Power to move classes online is with UNC system universities

Capitol Report

RALEIGH, N.C. (WNCN) – Leaders of the state’s colleges and universities said Tuesday decisions to move to remote learning should remain with the schools as they asked state legislators for millions of dollars in additional funding to deal with the impacts of the COVID-19 pandemic. 

In recent days, leaders of UNC-Chapel Hill, N.C. State and East Carolina all have decided to move undergraduate classes to remote learning following reports of clusters of COVID-19 cases.  

“We are making sure that the lessons learned on those campuses are shared with chancellors on the other campuses,” said Jennifer Haygood, senior vice president of finance and administration for the UNC system. “We are making decisions on a campus-by-campus basis.” 

UNC-Chapel Hill reported a COVID-19 cluster of cases in Koury residence hall Tuesday, the eighth cluster tied to residence halls. 

As of Sunday, 784 students and 51 employees have tested positive for COVID-19. 

“Off-campus activity is where we continue to have challenges,” said Haygood. “(Students) will be held accountable for off-campus violations of executive orders.” 

Greear Webb, a student at UNC-Chapel Hill, chose not to move back to campus this semester out of concern with how the virus would spread.  

“I think it’s time for the UNC system to step up and become true leaders and go ahead and close it down because I believe that’s in the best interest of those students, faculty members and essential workers across the state,” Webb. “It definitely gave that expectation that this is going to happen around the state.” 

The Raleigh News and Observer published an editorial this week titled, “It’s not working. Send NC college students home.”  

“We respectfully strongly disagree,” said Dr. Hope Williams, president of North Carolina Independent Colleges and Universities (NCICU). “We think that we are doing everything possible. And, we agree that it is an institutional decision, that each institution has to look at the metrics, at the science, at the data.” 

The discussion about whether to continue classes on campus came up Tuesday during a legislative meeting on funding for schools.  

State lawmakers are trying to determine how to spend between $552 million and $903 million in remaining Coronavirus Relief Funding from the federal CARES Act. Legislators will be back in session in Raleigh Sept. 2.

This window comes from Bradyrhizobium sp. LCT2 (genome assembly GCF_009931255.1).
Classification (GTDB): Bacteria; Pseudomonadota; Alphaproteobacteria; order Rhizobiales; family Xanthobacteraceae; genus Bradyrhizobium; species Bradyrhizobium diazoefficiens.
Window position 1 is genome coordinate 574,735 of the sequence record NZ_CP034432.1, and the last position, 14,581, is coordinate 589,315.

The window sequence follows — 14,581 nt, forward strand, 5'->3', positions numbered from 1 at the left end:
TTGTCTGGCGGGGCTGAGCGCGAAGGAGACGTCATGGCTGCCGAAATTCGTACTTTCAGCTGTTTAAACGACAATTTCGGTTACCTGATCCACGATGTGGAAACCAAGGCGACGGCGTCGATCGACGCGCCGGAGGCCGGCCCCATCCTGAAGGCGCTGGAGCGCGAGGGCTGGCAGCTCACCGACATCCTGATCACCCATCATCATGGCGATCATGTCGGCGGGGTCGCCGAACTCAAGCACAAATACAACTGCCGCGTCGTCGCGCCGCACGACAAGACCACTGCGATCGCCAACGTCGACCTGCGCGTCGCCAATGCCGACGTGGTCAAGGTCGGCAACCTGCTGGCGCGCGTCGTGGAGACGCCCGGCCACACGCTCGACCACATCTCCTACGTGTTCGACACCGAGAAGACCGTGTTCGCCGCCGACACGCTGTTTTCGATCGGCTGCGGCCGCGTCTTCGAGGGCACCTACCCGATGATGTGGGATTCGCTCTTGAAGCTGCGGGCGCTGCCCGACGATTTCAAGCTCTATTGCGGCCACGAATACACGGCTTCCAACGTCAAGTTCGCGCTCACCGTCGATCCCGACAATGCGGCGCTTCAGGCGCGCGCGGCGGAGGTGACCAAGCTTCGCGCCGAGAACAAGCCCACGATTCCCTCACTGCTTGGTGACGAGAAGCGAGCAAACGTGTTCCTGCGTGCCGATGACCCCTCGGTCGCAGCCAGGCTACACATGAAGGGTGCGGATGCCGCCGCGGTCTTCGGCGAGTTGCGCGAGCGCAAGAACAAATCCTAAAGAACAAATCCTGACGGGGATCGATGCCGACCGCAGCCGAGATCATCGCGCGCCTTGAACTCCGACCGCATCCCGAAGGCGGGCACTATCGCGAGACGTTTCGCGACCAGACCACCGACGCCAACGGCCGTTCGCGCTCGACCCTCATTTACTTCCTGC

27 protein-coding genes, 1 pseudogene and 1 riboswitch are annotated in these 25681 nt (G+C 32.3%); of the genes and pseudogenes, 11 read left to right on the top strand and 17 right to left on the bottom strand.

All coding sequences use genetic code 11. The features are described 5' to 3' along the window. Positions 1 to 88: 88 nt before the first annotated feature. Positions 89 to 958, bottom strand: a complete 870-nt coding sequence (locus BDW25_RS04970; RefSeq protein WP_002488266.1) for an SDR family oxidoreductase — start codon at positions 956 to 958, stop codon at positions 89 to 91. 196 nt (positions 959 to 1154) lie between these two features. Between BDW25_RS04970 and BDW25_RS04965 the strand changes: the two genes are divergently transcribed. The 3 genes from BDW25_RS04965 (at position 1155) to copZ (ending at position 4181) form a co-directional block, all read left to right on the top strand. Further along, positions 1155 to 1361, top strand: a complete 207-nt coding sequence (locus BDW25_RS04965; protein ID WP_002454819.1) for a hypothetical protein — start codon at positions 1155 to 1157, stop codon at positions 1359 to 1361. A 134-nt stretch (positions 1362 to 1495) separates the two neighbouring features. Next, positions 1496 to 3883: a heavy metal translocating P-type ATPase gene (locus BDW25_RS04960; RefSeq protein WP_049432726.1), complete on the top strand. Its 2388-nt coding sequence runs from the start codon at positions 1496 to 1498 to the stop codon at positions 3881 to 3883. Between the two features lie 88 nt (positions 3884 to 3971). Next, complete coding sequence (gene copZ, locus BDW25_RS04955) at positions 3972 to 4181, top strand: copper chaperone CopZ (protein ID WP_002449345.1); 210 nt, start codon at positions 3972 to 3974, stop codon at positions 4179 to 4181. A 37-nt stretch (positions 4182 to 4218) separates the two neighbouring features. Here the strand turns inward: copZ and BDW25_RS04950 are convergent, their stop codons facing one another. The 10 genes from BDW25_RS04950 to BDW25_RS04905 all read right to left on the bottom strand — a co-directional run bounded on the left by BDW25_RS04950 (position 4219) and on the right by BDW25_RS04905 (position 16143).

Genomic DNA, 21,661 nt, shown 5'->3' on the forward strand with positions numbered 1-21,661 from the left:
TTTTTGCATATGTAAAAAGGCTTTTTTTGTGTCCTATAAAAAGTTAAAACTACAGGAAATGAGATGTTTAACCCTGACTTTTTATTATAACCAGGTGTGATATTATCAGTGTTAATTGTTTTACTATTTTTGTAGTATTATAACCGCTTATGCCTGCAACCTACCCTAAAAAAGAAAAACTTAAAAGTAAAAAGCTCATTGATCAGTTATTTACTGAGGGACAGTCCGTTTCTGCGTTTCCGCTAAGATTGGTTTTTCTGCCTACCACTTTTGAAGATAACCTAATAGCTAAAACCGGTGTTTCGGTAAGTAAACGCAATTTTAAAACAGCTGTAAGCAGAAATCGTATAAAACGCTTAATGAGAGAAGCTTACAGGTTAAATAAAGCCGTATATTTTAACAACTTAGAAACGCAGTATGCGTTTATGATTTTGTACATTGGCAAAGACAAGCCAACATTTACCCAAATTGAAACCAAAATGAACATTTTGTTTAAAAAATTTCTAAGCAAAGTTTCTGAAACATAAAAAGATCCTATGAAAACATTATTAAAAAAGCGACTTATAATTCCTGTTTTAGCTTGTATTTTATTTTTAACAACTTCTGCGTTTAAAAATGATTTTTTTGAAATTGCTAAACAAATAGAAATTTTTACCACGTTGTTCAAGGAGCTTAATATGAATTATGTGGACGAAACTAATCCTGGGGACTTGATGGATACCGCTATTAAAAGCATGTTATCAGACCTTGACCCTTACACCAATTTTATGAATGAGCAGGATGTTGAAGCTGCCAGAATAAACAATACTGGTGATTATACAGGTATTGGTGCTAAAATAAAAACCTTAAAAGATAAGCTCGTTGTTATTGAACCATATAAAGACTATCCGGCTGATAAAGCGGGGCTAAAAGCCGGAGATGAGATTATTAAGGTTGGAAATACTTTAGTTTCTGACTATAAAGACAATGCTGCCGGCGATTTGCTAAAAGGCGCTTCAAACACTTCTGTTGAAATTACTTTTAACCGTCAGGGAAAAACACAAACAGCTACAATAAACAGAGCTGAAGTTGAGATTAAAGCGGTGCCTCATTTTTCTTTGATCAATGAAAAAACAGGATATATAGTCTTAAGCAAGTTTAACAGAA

The UNC system requested $100 million and “flexibility” to spend it on: testing, contact tracing, building modifications to account for social distancing, cleaning and technology for students. 

The NCICU is asking for $51 million for: financial aid, PPE, cleaning supplies, COVID-19 testing and costs to meet CDC and DHHS guidance.  

The NC Community College System says it needs $76.6 million for: contracting faculty, support for reduced class sizes, equipment and training for short-term training as well as PPE and testing.  

The state Board of Education and Department of Public Instruction also are asking for about $122 million and to ensure that districts don’t lose funding due to declining fall enrollment in the event students return to public schools once they reopen for in-person instruction. 

“Schools today that are operating in Plan C, we hope to soon be in Plan B. And therefore, schools continue from Plan B to Plan A. That’s our ultimate objective,” said Eric Davis, chairman of the State Board of Education. “Our top priority is to defeat this virus sufficiently to safely return our teachers, students and staff to schools as quickly as possible.”  

Davis said the funding requests include: $44.5 million for PPE, $15 million for Internet connectivity and $18 million in a special transportation allotment. 

The SBE is also seeking $1 million for a pilot program with Space X to utilize 1,000 hot spots to connect to low-orbit satellites and provide Internet connections to hard-to-reach communities.

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